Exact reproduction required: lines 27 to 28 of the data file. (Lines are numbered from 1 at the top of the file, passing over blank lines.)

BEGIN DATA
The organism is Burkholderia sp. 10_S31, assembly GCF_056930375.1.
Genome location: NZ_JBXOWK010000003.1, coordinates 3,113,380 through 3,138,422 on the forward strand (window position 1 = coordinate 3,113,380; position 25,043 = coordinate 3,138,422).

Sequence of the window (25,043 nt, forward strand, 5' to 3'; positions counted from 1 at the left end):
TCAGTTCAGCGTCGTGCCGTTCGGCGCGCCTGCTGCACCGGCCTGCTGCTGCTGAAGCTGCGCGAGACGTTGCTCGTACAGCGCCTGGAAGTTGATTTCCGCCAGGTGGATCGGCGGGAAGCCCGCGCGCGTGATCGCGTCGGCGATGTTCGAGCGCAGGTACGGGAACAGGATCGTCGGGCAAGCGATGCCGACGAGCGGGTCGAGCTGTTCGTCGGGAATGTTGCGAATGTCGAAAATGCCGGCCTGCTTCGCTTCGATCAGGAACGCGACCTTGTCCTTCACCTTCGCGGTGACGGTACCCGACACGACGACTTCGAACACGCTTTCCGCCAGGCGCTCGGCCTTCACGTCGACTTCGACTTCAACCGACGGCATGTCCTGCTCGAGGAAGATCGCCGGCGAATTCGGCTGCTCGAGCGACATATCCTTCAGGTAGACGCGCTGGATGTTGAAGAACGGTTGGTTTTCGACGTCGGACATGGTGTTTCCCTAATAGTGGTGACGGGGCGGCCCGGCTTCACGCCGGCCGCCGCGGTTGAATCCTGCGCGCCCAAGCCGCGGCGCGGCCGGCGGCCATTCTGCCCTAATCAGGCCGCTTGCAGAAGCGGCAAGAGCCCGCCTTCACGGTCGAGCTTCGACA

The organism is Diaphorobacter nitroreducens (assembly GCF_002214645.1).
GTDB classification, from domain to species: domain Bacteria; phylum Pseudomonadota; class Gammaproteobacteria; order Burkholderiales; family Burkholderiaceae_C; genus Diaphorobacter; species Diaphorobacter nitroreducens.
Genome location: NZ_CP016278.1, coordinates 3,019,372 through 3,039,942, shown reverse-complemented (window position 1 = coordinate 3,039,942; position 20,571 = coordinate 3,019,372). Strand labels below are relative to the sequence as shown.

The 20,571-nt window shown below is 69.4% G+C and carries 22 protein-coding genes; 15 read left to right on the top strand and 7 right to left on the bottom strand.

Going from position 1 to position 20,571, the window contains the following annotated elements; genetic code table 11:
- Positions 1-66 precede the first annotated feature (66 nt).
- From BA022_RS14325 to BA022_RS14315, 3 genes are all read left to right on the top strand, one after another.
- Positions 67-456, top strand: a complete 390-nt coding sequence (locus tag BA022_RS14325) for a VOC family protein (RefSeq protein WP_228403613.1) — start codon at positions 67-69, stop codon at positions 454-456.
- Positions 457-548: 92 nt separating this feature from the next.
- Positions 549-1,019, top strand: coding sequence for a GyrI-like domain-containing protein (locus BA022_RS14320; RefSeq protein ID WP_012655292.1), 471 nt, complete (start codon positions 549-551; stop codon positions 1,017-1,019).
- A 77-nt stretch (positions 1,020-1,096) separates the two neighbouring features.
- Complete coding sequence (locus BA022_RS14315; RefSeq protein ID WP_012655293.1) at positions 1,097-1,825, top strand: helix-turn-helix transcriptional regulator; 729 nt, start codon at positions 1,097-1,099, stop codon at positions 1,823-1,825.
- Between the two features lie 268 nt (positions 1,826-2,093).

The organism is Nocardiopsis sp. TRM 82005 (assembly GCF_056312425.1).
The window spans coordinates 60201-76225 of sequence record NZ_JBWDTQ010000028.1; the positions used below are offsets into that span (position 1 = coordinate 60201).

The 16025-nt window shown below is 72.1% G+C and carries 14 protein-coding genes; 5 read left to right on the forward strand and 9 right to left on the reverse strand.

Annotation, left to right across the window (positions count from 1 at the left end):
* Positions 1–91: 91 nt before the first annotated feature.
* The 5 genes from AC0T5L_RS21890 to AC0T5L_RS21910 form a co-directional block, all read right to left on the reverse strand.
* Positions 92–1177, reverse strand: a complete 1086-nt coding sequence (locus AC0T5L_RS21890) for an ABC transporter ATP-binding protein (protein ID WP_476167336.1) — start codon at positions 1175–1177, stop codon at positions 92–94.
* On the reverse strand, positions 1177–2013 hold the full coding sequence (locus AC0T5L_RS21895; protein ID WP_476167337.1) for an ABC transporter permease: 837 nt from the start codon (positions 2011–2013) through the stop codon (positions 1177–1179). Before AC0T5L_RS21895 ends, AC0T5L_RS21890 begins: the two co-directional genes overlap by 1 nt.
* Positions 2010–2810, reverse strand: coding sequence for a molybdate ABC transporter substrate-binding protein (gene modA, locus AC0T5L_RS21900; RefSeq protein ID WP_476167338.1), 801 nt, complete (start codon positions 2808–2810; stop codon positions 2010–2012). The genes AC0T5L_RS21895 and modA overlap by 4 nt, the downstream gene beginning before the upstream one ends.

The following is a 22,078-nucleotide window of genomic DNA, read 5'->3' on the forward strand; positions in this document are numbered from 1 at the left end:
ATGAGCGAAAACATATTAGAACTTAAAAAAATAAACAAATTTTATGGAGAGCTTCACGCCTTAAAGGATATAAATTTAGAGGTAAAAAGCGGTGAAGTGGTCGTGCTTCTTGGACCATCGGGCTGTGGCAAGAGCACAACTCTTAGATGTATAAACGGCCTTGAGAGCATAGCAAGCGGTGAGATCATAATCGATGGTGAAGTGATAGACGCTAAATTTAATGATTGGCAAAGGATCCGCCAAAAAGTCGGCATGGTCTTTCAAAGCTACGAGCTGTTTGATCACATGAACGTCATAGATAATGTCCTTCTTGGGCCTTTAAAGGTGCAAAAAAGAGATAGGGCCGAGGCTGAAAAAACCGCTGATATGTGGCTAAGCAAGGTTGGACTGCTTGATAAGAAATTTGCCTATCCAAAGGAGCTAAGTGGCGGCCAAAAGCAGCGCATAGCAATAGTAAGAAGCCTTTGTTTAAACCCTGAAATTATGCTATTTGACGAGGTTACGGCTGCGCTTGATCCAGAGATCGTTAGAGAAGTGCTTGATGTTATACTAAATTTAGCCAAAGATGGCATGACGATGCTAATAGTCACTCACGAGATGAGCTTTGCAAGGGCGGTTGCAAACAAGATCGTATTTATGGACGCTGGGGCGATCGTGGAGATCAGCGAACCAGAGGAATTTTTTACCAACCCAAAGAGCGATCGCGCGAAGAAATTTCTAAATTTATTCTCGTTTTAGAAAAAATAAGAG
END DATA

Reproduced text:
The following is a 22,078-nucleotide window of genomic DNA, read 5'->3' on the forward strand; positions in this document are numbered from 1 at the left end:
ATGAGCGAAAACATATTAGAACTTAAAAAAATAAACAAATTTTATGGAGAGCTTCACGCCTTAAAGGATATAAATTTAGAGGTAAAAAGCGGTGAAGTGGTCGTGCTTCTTGGACCATCGGGCTGTGGCAAGAGCACAACTCTTAGATGTATAAACGGCCTTGAGAGCATAGCAAGCGGTGAGATCATAATCGATGGTGAAGTGATAGACGCTAAATTTAATGATTGGCAAAGGATCCGCCAAAAAGTCGGCATGGTCTTTCAAAGCTACGAGCTGTTTGATCACATGAACGTCATAGATAATGTCCTTCTTGGGCCTTTAAAGGTGCAAAAAAGAGATAGGGCCGAGGCTGAAAAAACCGCTGATATGTGGCTAAGCAAGGTTGGACTGCTTGATAAGAAATTTGCCTATCCAAAGGAGCTAAGTGGCGGCCAAAAGCAGCGCATAGCAATAGTAAGAAGCCTTTGTTTAAACCCTGAAATTATGCTATTTGACGAGGTTACGGCTGCGCTTGATCCAGAGATCGTTAGAGAAGTGCTTGATGTTATACTAAATTTAGCCAAAGATGGCATGACGATGCTAATAGTCACTCACGAGATGAGCTTTGCAAGGGCGGTTGCAAACAAGATCGTATTTATGGACGCTGGGGCGATCGTGGAGATCAGCGAACCAGAGGAATTTTTTACCAACCCAAAGAGCGATCGCGCGAAGAAATTTCTAAATTTATTCTCGTTTTAGAAAAAATAAGAG